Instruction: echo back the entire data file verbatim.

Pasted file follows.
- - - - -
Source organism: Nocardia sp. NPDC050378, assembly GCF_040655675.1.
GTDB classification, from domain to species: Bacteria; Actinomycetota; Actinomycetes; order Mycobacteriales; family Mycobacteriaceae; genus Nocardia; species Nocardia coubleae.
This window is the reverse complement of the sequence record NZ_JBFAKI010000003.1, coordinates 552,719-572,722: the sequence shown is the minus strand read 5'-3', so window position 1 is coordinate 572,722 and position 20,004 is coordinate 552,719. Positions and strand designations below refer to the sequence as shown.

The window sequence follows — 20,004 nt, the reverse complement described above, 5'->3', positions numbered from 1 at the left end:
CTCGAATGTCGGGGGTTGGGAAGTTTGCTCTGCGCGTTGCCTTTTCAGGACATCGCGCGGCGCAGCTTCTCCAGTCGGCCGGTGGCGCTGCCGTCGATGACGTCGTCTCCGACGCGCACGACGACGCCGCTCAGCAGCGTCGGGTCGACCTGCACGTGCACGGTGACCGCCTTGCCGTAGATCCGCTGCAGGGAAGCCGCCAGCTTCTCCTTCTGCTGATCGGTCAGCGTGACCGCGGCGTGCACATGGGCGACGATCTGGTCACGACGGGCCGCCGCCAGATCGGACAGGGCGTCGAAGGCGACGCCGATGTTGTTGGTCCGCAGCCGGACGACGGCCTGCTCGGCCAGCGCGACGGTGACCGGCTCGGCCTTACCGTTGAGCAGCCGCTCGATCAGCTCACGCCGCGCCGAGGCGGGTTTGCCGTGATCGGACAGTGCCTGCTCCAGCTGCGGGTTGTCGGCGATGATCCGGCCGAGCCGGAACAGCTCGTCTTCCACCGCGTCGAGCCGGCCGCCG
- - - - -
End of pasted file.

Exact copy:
Source organism: Nocardia sp. NPDC050378, assembly GCF_040655675.1.
GTDB classification, from domain to species: Bacteria; Actinomycetota; Actinomycetes; order Mycobacteriales; family Mycobacteriaceae; genus Nocardia; species Nocardia coubleae.
This window is the reverse complement of the sequence record NZ_JBFAKI010000003.1, coordinates 552,719-572,722: the sequence shown is the minus strand read 5'-3', so window position 1 is coordinate 572,722 and position 20,004 is coordinate 552,719. Positions and strand designations below refer to the sequence as shown.

The window sequence follows — 20,004 nt, the reverse complement described above, 5'->3', positions numbered from 1 at the left end:
CTCGAATGTCGGGGGTTGGGAAGTTTGCTCTGCGCGTTGCCTTTTCAGGACATCGCGCGGCGCAGCTTCTCCAGTCGGCCGGTGGCGCTGCCGTCGATGACGTCGTCTCCGACGCGCACGACGACGCCGCTCAGCAGCGTCGGGTCGACCTGCACGTGCACGGTGACCGCCTTGCCGTAGATCCGCTGCAGGGAAGCCGCCAGCTTCTCCTTCTGCTGATCGGTCAGCGTGACCGCGGCGTGCACATGGGCGACGATCTGGTCACGACGGGCCGCCGCCAGATCGGACAGGGCGTCGAAGGCGACGCCGATGTTGTTGGTCCGCAGCCGGACGACGGCCTGCTCGGCCAGCGCGACGGTGACCGGCTCGGCCTTACCGTTGAGCAGCCGCTCGATCAGCTCACGCCGCGCCGAGGCGGGTTTGCCGTGATCGGACAGTGCCTGCTCCAGCTGCGGGTTGTCGGCGATGATCCGGCCGAGCCGGAACAGCTCGTCTTCCACCGCGTCGAGCCGGCCGCCG